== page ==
As a kid, is there anything better than a birthday party? Cake, bouncy castles, games and enough sugary drinks to melt the teeth off a thousand alligators.
As an adult, though? Birthday parties = pressure!
You want your little one to have the best party ever, which is pressure enough. But then you also have to pay paying for everything.
There are so many things to consider: should you have it at home? Do you need to do party bags? What about the food?
Well, fear not.
Great tips for an amazing kids’ party that won’t cost the earth
All but the most spontaneous parties begin with the invitations. This is your first opportunity to save money.
Paper invitations are becoming a thing of the past, replaced by emails and text messages – which happen to be free!
You can send a standard Time & Place blanket text message or download customisable template from websites like greetingsisland. These templates can be shared on social media and messaging apps, or you can print and send them.
Rope in some helpers
Your little one’s birthday party is a legitimate time to can ask family members for help — and not feel guilty about it. Grandparents, aunts and uncles often want to be part of the day, so get them involved at the planning stage.
Get Grandma to make cupcakes for the party, ask Granddad to bring balloons and party poppers, and challenge Auntie and Uncle to make a couple of ‘pass the parcels.’
Far from feeling put out that you’re asking them for help, you might find they’re happy to be involved!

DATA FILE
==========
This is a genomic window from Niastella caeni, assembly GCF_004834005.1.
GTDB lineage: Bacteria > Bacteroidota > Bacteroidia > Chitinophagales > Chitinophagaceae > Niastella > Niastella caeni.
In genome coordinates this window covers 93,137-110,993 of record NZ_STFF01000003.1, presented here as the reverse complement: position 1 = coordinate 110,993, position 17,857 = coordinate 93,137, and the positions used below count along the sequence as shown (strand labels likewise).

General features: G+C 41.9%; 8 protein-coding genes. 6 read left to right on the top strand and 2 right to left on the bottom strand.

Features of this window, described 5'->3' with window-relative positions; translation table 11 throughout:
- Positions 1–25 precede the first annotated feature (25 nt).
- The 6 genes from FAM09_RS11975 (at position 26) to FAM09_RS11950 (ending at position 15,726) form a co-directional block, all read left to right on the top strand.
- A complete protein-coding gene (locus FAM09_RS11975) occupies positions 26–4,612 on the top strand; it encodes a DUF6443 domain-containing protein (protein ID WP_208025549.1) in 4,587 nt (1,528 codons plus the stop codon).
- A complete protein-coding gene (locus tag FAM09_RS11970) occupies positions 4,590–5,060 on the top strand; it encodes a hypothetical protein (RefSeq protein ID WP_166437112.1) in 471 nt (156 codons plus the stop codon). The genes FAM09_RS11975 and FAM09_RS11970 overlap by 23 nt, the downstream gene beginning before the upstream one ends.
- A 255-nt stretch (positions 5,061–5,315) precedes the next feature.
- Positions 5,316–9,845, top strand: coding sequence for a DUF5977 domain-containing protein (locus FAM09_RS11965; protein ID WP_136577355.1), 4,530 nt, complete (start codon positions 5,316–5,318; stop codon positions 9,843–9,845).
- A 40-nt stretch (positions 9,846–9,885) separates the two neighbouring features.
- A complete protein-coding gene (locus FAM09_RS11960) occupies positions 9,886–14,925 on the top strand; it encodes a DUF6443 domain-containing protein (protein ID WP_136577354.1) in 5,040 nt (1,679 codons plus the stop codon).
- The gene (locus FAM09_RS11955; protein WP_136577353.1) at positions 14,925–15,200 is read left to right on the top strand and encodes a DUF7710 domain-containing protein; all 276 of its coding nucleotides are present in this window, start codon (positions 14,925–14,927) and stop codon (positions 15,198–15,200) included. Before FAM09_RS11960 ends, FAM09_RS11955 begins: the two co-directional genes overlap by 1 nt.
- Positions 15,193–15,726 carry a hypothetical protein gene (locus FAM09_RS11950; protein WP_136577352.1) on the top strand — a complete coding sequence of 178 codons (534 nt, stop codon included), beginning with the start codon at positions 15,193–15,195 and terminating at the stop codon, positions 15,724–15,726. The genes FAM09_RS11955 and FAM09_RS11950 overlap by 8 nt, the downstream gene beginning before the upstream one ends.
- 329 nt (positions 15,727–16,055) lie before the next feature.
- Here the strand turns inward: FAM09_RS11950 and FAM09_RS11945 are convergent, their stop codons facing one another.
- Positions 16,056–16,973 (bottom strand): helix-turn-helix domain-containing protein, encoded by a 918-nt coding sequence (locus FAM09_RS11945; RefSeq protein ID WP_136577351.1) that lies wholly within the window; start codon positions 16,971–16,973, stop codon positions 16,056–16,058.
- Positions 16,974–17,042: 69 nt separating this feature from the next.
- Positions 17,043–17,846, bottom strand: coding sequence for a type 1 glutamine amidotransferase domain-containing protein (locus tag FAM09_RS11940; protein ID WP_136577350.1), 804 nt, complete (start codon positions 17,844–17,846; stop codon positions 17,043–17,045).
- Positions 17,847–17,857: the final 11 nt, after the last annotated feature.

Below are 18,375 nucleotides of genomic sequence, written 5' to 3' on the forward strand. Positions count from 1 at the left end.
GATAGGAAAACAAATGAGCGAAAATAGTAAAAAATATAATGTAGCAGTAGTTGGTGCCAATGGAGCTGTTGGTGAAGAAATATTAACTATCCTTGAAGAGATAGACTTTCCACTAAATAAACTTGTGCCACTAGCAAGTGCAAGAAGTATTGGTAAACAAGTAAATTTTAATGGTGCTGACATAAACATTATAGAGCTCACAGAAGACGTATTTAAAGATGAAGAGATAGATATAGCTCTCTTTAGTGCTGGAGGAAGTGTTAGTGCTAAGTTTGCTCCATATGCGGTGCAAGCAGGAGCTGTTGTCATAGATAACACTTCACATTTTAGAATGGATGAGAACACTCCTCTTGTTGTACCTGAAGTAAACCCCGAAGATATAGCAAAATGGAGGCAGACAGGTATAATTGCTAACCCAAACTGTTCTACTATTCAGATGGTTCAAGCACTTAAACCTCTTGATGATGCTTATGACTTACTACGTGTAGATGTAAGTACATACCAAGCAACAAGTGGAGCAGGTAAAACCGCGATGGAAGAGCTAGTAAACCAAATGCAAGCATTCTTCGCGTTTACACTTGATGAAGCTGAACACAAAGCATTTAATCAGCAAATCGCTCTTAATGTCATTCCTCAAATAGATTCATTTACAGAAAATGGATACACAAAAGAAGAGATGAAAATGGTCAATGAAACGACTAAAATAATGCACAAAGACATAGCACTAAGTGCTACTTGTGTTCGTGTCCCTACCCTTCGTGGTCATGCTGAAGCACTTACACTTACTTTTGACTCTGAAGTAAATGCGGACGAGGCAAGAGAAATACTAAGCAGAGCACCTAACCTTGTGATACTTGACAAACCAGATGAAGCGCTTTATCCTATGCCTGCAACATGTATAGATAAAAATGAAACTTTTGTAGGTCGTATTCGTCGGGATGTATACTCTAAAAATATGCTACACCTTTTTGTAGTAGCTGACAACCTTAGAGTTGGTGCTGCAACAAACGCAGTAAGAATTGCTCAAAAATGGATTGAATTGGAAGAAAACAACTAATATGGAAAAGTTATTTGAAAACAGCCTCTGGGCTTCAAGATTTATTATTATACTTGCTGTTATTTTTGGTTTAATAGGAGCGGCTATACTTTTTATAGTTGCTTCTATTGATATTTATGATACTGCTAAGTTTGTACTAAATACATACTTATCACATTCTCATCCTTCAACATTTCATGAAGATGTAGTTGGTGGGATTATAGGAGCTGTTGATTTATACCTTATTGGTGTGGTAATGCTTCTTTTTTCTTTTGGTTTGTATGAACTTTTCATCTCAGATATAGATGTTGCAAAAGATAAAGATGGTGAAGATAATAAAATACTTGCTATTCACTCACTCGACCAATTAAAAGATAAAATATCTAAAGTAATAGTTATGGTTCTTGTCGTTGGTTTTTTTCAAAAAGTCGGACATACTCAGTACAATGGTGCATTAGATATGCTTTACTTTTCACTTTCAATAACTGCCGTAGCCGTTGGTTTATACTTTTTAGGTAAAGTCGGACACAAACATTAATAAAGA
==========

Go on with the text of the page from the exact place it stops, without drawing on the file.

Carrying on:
Cut corners with the theme
Themes are cute and aesthetically pleasing, but can bump up the cost of the party.
If you have a younger child, odds are the theme has more to do with your preferences than theirs. So instead of a theme, choose a colour.
It’s all about compromise. Your child has had their heart set on a Paw Patrol or a Frozen party, but branded products will add up to a small fortune.
But if you buy branded plates or cups and then just colour-coordinate everything else, it is still really effective (and kids won’t even question it).
Set your timer
When you’re a kid, you feel like you can party forever. But, without being too much of a misery-guts, after a few hours, they’ll be ready to drop. And so will you.
Do yourself a favour, don’t just put a start time on the invites, follow it with end time! To keep it extra pocket-friendly have the party around 2pm-5pm. Your guests won’t expect a big meal then.
Get your bake on
If you’re having a lot of guests, it can be easier on the pocket to make your kids birthday cake from scratch rather than buy one. Sounds a bit scary, but you can do it!
It can be as lavish or as simple as you like. You can still brag that it’s homemade — and win Instagram points!
For inspiration, have a look at BBC’s Good Food’s massive list of kids’ birthday cakes.
Or if you want to claim ‘homemade’ but take a shortcut, check out tricks on instant cake mixes that go an extra mile.
Fun with food
Ah, party food. As parents, we put a lot of pressure on ourselves to deliver a tasty experience. But often the simplest ideas are the most delicious.
If you want to impress on a budget here are a few ideas:
Hot snack boxes – pick up boxes like these, or go for brown paper bags for an ultra low-cost alternative. Fill them with classic, affordable (easy-to-cook!) party food: chicken nuggets, mini pizzas, hot dogs, sausages, cheese toasties and chips. Throw some dips in the middle of the table and let the kids loose. Popular, tasty food. Minimal waste, and next-to-no washing up.
Sandwiches – the easiest party food, and they don’t have to be boring. Check out these examples for some unique ideas. Throw in some crisps and fruit and you have your party food.
Dessert party – encourage your guests to eat lunch before they come by theming the big event as a ‘dessert party.’ For example, you could create a Chocolate Fondue. Don’t worry, you don’t need to rent or buy a fancy machine; you can do it yourself. Here’s a step by step shortcut: